Ryder Hesjedal has left some skin on the pavement along the way but the Canadian is feeling good about his second Tour de France campaign.
Garmin-Slipstream teammate Bradley Wiggins is in third place overall and Hesjedal, enjoying a rest day Monday, is coming off a fine stage Sunday when he was part of the main breakaway group that wasn't caught until partway through the final climb.
"(Sunday) was a good day for myself and the team," the 28-year-old from Victoria told The Canadian Press from his hotel room. "I think we couldn't be more pleased with where we're sitting right now."
Hesjedal stands 44th overall, third among the nine Garmin-Slipstream riders. But he downplays his position. It's a team sport and the Garmin-Slipstream cyclists are united in backing Wiggins and Christian Vande Velde (12th place).
Wiggins is a British track star who is the current world track champion in the individual pursuit, team pursuit and madison. He left Beijing with gold medals in the individual and team pursuit and now is making his mark in elite road racing.
Vande Velde finished fourth in last year's Tour. But the American's preparation for this year's race was hampered by a bad crash in May in the Tour of Italy, which left him with a back injury, three fractured vertebrae and two fractured ribs.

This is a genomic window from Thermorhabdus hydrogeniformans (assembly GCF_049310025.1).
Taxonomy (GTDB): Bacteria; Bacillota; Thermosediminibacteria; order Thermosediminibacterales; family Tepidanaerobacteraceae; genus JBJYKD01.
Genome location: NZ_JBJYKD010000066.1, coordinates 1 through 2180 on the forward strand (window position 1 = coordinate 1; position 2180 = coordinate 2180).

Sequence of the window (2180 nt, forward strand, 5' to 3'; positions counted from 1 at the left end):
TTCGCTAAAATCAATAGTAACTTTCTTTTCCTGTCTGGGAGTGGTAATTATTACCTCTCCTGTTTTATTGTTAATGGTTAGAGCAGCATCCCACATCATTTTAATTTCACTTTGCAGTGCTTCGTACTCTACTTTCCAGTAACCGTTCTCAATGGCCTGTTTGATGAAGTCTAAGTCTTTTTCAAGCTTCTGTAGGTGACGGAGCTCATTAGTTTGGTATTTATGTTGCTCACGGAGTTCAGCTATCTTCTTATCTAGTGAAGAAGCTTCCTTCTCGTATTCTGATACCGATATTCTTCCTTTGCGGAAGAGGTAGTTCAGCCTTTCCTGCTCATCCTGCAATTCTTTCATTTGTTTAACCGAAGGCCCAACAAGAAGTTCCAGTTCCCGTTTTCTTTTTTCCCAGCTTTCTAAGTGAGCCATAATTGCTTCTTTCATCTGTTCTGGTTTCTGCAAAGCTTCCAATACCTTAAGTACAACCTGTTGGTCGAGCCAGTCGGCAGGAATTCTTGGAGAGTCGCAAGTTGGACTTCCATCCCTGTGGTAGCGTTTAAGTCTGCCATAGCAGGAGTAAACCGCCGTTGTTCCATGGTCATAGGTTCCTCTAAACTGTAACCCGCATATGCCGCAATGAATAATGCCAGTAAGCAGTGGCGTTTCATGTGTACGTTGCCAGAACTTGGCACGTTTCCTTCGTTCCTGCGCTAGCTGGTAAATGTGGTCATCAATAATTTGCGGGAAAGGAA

Vande Velde has also had a rough ride in the Tour, crashing twice in one stage last week.
"There's still a number of hard stages (left) and he's known to get better as the race goes on," Hesjedal said of the American. "So we're still working towards (helping) both those guys."
The race has taken the toll on the six-foot-two, 159-pound Hesjedal, who's crashed three times.
"It never makes thing easy, that's for sure. But that's part of the game," he said. "There's lots of guys crashing out there. Fortunately I've been able to get up after each one and not have to withdraw or have any major injuries."
"Any time the body hits pavement, it's never a good thing," he added. "Skin on tarmac usually always loses - the elbows, and the hips and the knees always lose skin. And then it just depends on how fast you're going, how hard the impact is actually on the body.
"I just happened to land on the left side, the same way, all three times. So I was getting a little beat up. Mostly abrasions and bruising and that sort of stuff. Not a lot of padding on a skinny cyclist's frame."
Alberto Contador leads the overall classification, with a 97-second lead over Astana teammate Lance Armstrong. Wiggins is another nine seconds behind.